Saturday, October 20, 2012

Interesting "You Didn't Build That" backround story related to Pittsburgh and Roanoke

I am trying to only put up political posts that pretty closely relate to Pittsburgh's history and culture. This one is just an opinion- but I think I bring in perspective and backround.

He also- never mentions, that government can and often has disrupted and destroyed vital human connections or that government officials may be racist. The town where Obama made those comments, suffered badly from the same kinds of policies that tore down communities like The Lower Hill and the core of Pittsburgh's North Side business district.

What's interesting about Roanoke?

As the speech and location entered the national media- I thought, why do I know that place? Well, Roanoke along with Pittsburgh and Newark just happens to be one of three cities looked in Mindy Fullilove's book Root Shock, on the devastating social, economic and emotional effects of Urbam Renewal programs on black communities. From The Roanoke Times,
Urban renewal wiped blocks of Roanoke's black neighborhoods from the map and divided Gainsboro -- one of the city's oldest sections -- into a fractured patchwork of houses, industrial lots and splintered community groups. So while a proposal this month to end one of the last remaining relics of urban renewal has offered Gainsboro residents a chance for closure, it also has exposed frayed social ties.
In Pittsburgh, promises of better housing and community infrastructure resulted in a highway and sports arena- In Roanoke, a community was torn down to build a Coca Cola Bottling plant. In both cities, the programs left anger and a loss of confidence. "The legacy of distrust between the neighborhood and city government could make that difficult. In 1979, when the city council was considering a similar proposal, the Rev. Kenneth Wright of Gainsboro's First Baptist Church said, "It is imperative that the city not overlook the moral commitment that has been made to the people of Gainsboro."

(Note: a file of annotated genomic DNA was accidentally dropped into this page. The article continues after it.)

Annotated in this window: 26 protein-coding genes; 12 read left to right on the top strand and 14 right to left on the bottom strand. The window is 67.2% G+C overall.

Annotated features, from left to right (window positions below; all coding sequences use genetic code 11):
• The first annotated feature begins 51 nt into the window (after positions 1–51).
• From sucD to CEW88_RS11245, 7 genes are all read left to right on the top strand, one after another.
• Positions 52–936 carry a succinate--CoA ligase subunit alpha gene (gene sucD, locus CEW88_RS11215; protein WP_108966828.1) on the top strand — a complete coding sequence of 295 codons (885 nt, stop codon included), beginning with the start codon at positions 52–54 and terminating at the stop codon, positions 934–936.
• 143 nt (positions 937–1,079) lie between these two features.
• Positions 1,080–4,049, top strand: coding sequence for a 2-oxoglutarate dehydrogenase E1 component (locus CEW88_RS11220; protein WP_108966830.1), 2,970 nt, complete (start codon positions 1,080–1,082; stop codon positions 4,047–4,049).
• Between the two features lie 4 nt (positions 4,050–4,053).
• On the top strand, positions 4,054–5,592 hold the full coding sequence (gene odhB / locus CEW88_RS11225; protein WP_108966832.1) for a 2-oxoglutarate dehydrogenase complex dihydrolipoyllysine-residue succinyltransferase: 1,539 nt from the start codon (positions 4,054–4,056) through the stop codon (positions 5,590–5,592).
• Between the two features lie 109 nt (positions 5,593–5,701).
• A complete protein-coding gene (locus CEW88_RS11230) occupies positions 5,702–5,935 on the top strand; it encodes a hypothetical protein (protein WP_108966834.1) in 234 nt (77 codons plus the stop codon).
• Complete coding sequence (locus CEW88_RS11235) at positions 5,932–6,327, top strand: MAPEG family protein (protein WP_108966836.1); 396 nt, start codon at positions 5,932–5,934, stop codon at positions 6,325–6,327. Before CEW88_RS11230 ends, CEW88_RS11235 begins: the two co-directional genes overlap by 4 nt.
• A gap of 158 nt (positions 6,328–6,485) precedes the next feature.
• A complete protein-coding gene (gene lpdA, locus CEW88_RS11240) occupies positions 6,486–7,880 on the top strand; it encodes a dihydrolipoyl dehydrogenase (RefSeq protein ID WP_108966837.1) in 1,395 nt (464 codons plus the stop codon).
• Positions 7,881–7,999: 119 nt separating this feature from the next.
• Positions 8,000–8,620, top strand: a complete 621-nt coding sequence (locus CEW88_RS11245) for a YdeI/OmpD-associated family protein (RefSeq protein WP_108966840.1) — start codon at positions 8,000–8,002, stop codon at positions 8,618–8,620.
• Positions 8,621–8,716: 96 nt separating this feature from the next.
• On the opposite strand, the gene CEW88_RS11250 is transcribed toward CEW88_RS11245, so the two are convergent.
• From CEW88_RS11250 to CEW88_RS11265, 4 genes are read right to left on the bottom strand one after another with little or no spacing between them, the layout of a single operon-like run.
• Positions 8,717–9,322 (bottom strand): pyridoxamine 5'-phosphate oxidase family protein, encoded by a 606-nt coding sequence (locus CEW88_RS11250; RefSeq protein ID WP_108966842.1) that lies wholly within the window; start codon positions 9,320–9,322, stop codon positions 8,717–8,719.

Further on:
"The whole goal was to move low-income people out of these neighborhoods that surrounded the downtown, sell the property to commercial developers, so the city wins, the developers win. ... The only people who lose are those in the neighborhood, who still remain there," said Radford University professor Reginald Shareef. "The anger is, for those who remain, their quality of life in the neighborhood has gone." About 1,000 people live in Gainsboro, scattered across roughly 500 residential properties, nearly half of which are currently vacant, according to city real estate records. The housing authority owns about 85 of those vacant residential lots, most of which are concentrated on the neighborhood's north side."
In all three cities, the promised net improvements in the tax base also never quite panned out. It takes a real stretch to imagine, the Lower Hill or the Central Ward of Newark are better off today because this was done.

But, the thesis Mindy makes in Root Shock is that the destruction, in lost relationships is almost beyond calculation. In my opinion, these effects are a huge unexamined factor in recent urban, minority and American history.


D Elton Black said...

This was a good read John. Here in the city of Atlanta, they've eradicated all of the housing projects over the past few years, and gone to mixed living communities with apartments, single family homes, lofts, and senior centers. Good idea except for the criminal element. All the suburban and surrounding areas have seen an uptick in crime, since this "urban renewal" venture began.

John Morris said...

This is a very complicated subject and deserved a longer, more in depth post.

The main point of Root Shock is that a community is made up of more than buildings- it's thousands of interacting relationships that built over time-churches, friendships, business contacts- most of which can never be replicated the same way again.

Yes, many black communities needed more improvements and capital investment-- but, they often already had lots of social capital. (BTW- the government labeling of these communities as "troubled" played a huge part in discouraging private investment and lending which created a chicken and egg cycle of divestment)

In all the three communities studied, what was done left a huge level of distrust. Later rioters in the 60's often said urban renewal had fueled their anger.